1991: The government banned Ennahda and arrested thousands of members. Key leaders went into exile, mainly in Europe. It was marginalized for two decades.
2011: After the Arab uprising ousted the government of President Ben Ali, Ennahda leaders returned to Tunis and mobilized the party to run for office. It won nearly 40 percent of the vote and formed a coalition government with two secular political parties. Hamid Jebali, Ennahda secretary general, became the first post-authoritarian prime minister.
2013: Two secular members of parliament were assassinated in separate attacks attributed to Ansar al Sharia. Tens of thousands of people protested in Tunis, which led to the fall of Jebali’s government.
2014: Tunisia adopted a democratic constitution in January and then held another election in October. Ennahda came in second with 28 percent of the vote. Ennahda joined a governing coalition led by a secular party.
2016: Ennahda shifted its political association with religion. “We are Muslim democrats who no longer claim political Islam,” Ghannouchi declared.
2019: Ennahda nominated Abdelfattah Mourou, its first candidate, for president. Ennahda did not advance to the second-round and threw its support to Kais Saied, who won. Running against more than 20 parties, Ennahda came in first in the parliamentary election with only about 20 percent of the vote. It again formed a coalition with secular parties. Ghannouchi became the speaker of parliament, setting the stage for a divided government.
2020: Ghannouchi survived a no-confidence vote in parliament.
2021: Protests erupted nationwide over economic mismanagement and the government’s poor response to the COVID-19 pandemic. President Saied dissolved parliament, declared a state of emergency, and consolidated power. Ghannouchi decried Saied’s actions. More than 100 Ennahda leaders resigned from the party, accusing Ghannouchi of doing too little.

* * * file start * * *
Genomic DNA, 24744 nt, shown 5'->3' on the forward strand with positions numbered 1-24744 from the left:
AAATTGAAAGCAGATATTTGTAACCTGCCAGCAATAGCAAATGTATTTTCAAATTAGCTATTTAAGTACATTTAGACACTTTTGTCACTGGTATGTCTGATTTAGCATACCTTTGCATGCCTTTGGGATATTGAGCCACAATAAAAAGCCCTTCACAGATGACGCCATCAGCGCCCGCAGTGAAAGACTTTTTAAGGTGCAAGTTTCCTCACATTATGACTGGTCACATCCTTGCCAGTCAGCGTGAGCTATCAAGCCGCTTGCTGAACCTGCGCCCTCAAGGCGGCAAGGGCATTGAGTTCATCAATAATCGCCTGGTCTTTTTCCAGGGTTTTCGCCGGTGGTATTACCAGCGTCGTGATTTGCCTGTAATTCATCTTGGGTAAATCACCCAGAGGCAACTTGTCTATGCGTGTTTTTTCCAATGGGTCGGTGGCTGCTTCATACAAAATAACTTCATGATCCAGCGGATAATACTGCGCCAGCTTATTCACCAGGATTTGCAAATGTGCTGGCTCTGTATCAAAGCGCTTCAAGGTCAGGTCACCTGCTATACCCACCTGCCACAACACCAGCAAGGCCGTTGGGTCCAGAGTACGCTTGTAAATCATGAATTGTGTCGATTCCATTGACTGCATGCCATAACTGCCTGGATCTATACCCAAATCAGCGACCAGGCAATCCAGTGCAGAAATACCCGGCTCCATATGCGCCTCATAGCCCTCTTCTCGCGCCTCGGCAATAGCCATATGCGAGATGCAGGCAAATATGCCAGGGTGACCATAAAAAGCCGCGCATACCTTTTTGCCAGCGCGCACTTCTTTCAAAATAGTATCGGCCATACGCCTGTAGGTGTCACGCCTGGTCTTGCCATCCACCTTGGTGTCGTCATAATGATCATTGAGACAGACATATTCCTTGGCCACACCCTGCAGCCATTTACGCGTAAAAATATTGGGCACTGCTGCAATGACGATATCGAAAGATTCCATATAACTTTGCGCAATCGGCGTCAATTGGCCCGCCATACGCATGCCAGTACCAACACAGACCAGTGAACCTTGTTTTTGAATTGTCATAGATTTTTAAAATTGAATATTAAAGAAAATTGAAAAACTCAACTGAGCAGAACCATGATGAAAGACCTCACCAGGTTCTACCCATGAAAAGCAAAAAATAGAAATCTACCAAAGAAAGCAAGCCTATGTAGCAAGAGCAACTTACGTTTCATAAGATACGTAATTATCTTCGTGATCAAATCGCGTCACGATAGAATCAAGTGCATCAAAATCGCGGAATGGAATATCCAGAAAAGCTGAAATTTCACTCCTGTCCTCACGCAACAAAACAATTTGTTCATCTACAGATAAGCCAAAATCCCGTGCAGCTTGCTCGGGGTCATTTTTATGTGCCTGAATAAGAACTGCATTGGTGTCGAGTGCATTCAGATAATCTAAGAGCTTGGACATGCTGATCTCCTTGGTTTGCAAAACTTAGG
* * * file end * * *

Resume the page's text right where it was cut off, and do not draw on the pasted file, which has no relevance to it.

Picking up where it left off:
Jihadism soared after the 2011 Arab Uprising, which toppled the autocratic government of President Ben Ali. Islamists were freed from prison and permitted to proselytize openly. Ansar al Sharia was founded in April 2011, just three months after the Arab Uprising. The group spread its message through in-person and online preaching. It exploited public frustration with poor economic conditions and provided public services–including street cleaning–to gain adherents.
Katiba Uqba bin Nafi, a jihadist movement affiliated with al Qaeda in the Lands of the Islamic Maghreb (AQIM), was formed in late 2012. It gained popular support by appealing to marginalized communities along Tunisia’s border with Algeria. The group began conducting assaults against Tunisian security forces in 2013. In 2014, an offshoot of Katiba Uqba bin Nafi declared allegiance to the Islamic State. The group adopted the name Jund al Khilafah Tunisia, and it also drew support from marginalized communities in northwest Tunisia.
Katiba Uqba bin Nafi and Jund al Khilafah competed with one another for power and influence, even as they sporadically launched attacks on civilians and security forces. In 2015, a lone-wolf gunman, allegedly inspired by jihadist ideology, opened fire on a beachside resort—killing 38 civilians, mainly tourists—in Sousse. “The terrorists have targeted the state, the revolution, and the Islamic principles but we will prevail over them,” Ghannouchi said at a press briefing after the attack.
Tunisia’s coalition government, which included Ennahda, launched an ambitious counterterrorism campaign in the northwest and improved border security. With U.S. financial support, its counterterrorism program succeeded in decreasing attacks. In 2017, extremists carried out 47 attacks; in 2022, they were linked to only four operations. But the North African country has not fully eradicated jihadism.
Ansar al Sharia
Ansar al Sharia was founded in 2011 by Seifallah Ben Hassine, a Tunisian militant who had reportedly worked with Osama Bin Laden in Afghanistan. He was later captured in Turkey, extradited to Tunisia, and sentenced to 43 years in prison. Ben Hassine was granted amnesty and released from prison after the 2011 Arab Uprising.
Ansar al Sharia espoused a hardline Salafi jihadist ideology and sought to impose sharia in Tunisia. In 2013, a leader said, “The state we envision is based on God’s laws. This is not up for discussion.” Ansar al Sharia combined community service, proselytization, and violence to achieve this goal, and it was an ideological rival to the non-violent Ennahda movement.
Ansar al Sharia had historic links to al Qaeda. Between 2011 and 2015, the group launched sporadic attacks–including suicide bombings–against Tunisian security forces. It organized a protest over a controversial video about the Prophet Mohammed in 2012, in which Tunisians stormed the U.S. Embassy. The group’s activity diminished in 2015, after its founder was killed in an airstrike.
Katiba Uqba bin Nafi